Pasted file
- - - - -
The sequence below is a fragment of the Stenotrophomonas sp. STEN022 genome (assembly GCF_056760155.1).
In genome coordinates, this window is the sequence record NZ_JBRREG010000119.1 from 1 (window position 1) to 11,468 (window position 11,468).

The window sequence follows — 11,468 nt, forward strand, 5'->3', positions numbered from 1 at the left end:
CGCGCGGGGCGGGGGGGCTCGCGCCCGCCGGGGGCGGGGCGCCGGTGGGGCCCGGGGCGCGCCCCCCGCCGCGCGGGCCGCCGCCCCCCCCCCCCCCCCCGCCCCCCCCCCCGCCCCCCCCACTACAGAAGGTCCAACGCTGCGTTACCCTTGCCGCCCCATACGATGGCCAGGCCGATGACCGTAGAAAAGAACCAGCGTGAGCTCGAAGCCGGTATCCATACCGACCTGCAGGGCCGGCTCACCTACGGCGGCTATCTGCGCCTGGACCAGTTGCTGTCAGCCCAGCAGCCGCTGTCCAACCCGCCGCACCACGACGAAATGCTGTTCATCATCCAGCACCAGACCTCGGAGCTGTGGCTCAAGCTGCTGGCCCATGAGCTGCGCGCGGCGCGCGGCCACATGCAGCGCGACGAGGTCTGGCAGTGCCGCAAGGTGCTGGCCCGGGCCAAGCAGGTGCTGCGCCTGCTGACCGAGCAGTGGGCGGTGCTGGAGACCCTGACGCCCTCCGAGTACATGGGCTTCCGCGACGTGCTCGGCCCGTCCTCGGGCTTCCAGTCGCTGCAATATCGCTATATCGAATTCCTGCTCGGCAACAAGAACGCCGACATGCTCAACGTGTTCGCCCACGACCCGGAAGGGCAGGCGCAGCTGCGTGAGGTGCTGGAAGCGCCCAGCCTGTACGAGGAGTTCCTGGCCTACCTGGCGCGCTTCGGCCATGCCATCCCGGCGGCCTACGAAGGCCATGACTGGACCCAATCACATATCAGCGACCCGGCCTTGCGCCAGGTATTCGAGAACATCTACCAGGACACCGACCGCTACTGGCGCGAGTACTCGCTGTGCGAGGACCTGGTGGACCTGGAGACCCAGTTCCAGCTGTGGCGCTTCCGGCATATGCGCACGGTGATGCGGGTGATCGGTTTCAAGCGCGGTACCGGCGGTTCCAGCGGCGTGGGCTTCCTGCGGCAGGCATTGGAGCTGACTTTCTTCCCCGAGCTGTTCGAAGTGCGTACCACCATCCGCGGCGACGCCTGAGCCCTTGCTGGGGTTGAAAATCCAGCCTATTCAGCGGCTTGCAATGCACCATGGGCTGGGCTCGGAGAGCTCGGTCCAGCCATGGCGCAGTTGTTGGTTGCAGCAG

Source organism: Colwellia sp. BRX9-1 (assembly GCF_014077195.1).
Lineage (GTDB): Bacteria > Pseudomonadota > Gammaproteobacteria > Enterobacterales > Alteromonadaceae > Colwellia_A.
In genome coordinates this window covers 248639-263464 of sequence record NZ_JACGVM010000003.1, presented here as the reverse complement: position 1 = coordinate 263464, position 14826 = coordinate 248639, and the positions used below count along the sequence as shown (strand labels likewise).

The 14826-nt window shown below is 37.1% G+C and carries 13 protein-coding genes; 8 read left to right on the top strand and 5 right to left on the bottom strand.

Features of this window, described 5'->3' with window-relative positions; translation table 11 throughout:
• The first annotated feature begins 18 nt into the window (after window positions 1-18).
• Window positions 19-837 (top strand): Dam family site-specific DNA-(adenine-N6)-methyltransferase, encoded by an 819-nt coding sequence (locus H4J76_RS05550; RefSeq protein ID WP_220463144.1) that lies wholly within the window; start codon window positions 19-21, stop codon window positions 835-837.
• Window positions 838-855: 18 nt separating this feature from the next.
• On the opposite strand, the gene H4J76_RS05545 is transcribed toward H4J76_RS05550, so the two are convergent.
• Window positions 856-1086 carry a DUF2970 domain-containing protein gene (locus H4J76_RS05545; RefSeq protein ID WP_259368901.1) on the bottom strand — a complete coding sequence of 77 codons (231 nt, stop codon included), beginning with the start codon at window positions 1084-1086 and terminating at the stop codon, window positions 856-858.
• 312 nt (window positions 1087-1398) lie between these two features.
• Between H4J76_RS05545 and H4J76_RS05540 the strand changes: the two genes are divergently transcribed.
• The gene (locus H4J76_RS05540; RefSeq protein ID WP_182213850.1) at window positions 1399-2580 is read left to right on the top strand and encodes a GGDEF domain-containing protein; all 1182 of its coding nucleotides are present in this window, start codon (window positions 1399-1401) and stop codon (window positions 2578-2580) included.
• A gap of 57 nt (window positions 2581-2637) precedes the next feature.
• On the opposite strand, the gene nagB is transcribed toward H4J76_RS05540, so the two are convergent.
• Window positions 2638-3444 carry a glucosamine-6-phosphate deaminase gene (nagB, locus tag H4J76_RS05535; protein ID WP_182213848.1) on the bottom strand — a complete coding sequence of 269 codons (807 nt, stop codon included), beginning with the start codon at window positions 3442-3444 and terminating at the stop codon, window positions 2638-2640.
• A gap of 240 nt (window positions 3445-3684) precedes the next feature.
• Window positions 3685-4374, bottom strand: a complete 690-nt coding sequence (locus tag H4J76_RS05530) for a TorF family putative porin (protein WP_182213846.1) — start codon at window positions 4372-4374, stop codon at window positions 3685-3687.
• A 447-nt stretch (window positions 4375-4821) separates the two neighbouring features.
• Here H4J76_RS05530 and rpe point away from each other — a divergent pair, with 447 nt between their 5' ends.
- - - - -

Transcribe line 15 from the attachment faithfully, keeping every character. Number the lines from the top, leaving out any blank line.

• 312 nt (window positions 1087-1398) lie between these two features.